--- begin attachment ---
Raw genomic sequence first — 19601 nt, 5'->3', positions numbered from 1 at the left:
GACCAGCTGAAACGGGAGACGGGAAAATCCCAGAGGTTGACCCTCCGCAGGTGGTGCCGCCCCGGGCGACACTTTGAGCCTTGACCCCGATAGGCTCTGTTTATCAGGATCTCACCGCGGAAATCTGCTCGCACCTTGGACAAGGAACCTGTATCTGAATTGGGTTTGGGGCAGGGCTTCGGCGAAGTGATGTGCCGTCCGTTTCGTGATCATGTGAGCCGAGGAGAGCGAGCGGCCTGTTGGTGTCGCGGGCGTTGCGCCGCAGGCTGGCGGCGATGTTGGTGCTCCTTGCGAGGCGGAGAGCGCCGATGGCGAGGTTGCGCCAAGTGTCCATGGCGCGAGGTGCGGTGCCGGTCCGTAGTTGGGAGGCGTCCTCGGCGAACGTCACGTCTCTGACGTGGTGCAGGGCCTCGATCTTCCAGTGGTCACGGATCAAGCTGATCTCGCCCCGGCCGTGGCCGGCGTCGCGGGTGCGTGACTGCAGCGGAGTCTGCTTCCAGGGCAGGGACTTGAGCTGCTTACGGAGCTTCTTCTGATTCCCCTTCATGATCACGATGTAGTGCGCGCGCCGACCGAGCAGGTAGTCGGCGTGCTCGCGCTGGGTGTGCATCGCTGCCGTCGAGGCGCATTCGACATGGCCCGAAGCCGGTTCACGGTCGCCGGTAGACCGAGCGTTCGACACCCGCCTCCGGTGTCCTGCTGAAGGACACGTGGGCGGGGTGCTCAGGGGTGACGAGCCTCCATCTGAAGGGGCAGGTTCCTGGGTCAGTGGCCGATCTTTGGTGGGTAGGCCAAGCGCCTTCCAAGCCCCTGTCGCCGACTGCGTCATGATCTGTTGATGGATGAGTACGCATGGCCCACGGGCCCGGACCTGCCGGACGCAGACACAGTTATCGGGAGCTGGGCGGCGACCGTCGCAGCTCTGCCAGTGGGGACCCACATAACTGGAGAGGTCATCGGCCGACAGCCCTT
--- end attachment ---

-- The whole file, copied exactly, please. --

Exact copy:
Raw genomic sequence first — 19601 nt, 5'->3', positions numbered from 1 at the left:
GACCAGCTGAAACGGGAGACGGGAAAATCCCAGAGGTTGACCCTCCGCAGGTGGTGCCGCCCCGGGCGACACTTTGAGCCTTGACCCCGATAGGCTCTGTTTATCAGGATCTCACCGCGGAAATCTGCTCGCACCTTGGACAAGGAACCTGTATCTGAATTGGGTTTGGGGCAGGGCTTCGGCGAAGTGATGTGCCGTCCGTTTCGTGATCATGTGAGCCGAGGAGAGCGAGCGGCCTGTTGGTGTCGCGGGCGTTGCGCCGCAGGCTGGCGGCGATGTTGGTGCTCCTTGCGAGGCGGAGAGCGCCGATGGCGAGGTTGCGCCAAGTGTCCATGGCGCGAGGTGCGGTGCCGGTCCGTAGTTGGGAGGCGTCCTCGGCGAACGTCACGTCTCTGACGTGGTGCAGGGCCTCGATCTTCCAGTGGTCACGGATCAAGCTGATCTCGCCCCGGCCGTGGCCGGCGTCGCGGGTGCGTGACTGCAGCGGAGTCTGCTTCCAGGGCAGGGACTTGAGCTGCTTACGGAGCTTCTTCTGATTCCCCTTCATGATCACGATGTAGTGCGCGCGCCGACCGAGCAGGTAGTCGGCGTGCTCGCGCTGGGTGTGCATCGCTGCCGTCGAGGCGCATTCGACATGGCCCGAAGCCGGTTCACGGTCGCCGGTAGACCGAGCGTTCGACACCCGCCTCCGGTGTCCTGCTGAAGGACACGTGGGCGGGGTGCTCAGGGGTGACGAGCCTCCATCTGAAGGGGCAGGTTCCTGGGTCAGTGGCCGATCTTTGGTGGGTAGGCCAAGCGCCTTCCAAGCCCCTGTCGCCGACTGCGTCATGATCTGTTGATGGATGAGTACGCATGGCCCACGGGCCCGGACCTGCCGGACGCAGACACAGTTATCGGGAGCTGGGCGGCGACCGTCGCAGCTCTGCCAGTGGGGACCCACATAACTGGAGAGGTCATCGGCCGACAGCCCTT